This oil sketch by Henry Scott Tuke was painted on his trip to Venice in May 1899. It was his third visit to La Serenissima. He had come specifically to paint a portrait of Horatio Forbes Brown (1854-1926), the writer and historian, who had moved to Venice in 1879 with his mother. Tuke had stayed with Brown at Casa Torresella, on the Zattere, on his two previous visits, the last one being in order to paint a portrait of Horatio's mother. He would rise early and work on his portrait of Brown from 6.00-8.30am, then after lunch they would row out to the Lido and bathe. Tuke described Venice on 31 May in a letter to his sister Maria Tuke Sainsbury; 'It is the loveliest place in the world, but so difficult to attack. To do much it would be essential to settle down for 6 months or so, and feel there was plenty of time'.
This painting is listed in Tuke's register of paintings as Venice (R327). In his diary he records on 18th May 'trying to sketch in a small canal', and described in another letter to his sister how he found 'There is too much to distract one, as when one is painting, something goes by to eclipse one's chosen subject'.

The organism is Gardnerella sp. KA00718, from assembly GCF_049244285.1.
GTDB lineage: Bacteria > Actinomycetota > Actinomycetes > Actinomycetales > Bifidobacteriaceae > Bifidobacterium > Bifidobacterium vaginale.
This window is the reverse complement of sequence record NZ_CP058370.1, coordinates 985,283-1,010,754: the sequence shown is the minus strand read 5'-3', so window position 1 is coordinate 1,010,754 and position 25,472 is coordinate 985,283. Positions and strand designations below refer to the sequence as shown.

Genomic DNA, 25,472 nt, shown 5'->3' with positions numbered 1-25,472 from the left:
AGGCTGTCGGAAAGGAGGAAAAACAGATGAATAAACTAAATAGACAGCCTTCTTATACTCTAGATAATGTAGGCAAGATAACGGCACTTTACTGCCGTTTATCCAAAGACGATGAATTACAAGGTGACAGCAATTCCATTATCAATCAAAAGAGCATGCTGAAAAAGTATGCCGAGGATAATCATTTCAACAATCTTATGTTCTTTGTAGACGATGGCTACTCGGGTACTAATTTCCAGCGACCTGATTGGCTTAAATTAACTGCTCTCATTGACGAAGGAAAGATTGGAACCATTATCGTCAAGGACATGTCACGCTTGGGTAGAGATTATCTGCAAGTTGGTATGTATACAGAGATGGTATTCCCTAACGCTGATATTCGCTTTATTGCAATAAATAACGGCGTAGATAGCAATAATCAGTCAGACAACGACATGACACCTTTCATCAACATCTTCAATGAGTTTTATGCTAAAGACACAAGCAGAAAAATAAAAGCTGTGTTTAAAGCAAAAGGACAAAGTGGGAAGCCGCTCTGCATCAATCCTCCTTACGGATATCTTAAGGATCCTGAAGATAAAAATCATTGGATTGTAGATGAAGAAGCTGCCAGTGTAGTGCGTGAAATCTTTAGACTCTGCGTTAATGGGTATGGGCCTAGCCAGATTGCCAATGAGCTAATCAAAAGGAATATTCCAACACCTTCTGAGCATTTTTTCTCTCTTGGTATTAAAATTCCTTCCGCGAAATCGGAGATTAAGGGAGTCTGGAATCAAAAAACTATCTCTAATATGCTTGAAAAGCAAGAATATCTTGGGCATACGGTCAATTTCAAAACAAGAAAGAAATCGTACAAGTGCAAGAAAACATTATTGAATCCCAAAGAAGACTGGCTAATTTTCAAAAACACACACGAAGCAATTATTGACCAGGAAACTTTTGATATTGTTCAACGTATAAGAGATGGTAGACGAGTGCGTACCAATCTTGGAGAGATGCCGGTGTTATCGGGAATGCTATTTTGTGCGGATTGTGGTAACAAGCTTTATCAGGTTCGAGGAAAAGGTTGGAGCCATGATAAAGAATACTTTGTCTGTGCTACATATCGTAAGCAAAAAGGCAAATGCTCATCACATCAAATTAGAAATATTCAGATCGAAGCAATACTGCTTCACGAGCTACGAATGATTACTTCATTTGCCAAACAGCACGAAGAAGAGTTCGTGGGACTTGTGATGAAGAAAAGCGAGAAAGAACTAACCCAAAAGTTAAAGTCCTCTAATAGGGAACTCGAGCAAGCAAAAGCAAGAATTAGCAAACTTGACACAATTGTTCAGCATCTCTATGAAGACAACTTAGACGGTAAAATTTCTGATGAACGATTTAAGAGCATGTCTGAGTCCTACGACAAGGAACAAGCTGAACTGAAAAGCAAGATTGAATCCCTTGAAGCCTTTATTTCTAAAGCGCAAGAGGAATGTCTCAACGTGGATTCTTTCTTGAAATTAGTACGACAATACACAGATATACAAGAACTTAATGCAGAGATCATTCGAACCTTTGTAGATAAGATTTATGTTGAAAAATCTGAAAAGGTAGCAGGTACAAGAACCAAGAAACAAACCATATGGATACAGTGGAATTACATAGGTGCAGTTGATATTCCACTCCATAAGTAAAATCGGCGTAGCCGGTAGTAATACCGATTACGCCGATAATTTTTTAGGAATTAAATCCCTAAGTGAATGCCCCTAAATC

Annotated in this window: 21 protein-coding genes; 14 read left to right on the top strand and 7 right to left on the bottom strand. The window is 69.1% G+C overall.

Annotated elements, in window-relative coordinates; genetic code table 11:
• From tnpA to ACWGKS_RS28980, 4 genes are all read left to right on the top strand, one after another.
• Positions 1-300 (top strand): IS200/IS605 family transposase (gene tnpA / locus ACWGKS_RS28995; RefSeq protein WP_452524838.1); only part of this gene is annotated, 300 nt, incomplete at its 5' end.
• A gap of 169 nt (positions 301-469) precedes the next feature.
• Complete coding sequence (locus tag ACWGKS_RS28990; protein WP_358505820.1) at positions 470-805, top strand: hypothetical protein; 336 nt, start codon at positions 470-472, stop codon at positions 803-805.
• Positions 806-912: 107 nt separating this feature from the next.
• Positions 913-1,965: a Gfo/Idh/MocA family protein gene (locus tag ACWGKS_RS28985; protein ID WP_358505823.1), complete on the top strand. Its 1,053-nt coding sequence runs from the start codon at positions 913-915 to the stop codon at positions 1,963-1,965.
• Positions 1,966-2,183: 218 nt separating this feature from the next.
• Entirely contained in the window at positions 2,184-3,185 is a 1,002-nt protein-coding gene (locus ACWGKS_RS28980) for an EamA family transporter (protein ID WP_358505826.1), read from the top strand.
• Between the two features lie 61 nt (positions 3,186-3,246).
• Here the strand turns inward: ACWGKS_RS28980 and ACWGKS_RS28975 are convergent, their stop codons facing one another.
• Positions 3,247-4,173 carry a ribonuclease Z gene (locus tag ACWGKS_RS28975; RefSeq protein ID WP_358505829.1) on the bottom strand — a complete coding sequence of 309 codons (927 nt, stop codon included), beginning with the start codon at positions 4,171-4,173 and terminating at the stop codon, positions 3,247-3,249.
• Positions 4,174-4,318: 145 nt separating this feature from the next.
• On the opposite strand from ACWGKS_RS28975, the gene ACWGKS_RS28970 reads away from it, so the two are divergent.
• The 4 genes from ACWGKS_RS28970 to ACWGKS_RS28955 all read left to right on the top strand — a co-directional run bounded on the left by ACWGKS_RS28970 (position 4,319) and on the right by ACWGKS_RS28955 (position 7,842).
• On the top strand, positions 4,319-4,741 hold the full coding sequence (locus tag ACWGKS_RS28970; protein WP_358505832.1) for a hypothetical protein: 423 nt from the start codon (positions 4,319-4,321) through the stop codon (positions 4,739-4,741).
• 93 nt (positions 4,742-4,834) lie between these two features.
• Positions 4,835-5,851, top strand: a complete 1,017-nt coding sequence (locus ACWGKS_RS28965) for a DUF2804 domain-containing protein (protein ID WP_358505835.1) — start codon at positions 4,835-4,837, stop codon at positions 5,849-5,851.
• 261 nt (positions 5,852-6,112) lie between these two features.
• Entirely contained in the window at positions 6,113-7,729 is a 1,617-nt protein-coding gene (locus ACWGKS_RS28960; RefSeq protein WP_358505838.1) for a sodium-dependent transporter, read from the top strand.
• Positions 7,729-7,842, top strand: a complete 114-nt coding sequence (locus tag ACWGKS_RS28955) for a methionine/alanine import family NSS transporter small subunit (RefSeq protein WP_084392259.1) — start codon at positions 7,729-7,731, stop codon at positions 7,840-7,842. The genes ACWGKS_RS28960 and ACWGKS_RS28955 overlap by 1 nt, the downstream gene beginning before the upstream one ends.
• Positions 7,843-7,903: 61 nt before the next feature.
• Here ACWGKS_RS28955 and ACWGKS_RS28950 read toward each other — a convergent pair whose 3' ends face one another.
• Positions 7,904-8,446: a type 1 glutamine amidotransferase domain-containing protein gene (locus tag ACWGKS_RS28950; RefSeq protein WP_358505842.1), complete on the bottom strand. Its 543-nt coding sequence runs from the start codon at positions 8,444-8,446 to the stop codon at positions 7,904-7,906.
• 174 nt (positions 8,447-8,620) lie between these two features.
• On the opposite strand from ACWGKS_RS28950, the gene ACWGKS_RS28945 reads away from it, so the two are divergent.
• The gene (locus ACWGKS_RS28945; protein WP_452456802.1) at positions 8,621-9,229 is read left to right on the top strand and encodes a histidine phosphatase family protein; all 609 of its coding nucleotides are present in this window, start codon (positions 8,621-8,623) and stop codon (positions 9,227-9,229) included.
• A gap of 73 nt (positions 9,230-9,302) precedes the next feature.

Most of the Venice sketches known from this trip are in watercolour, so this oil is quite rare. Tuke would have painted it rapidly on the spot, and this is apparent in the bold, impressionist brushwork. He uses a subtle palette of pinks, blues and jade green to capture the shifting light.
We are grateful to Catherine Wallace for her help in preparing this catalogue entry.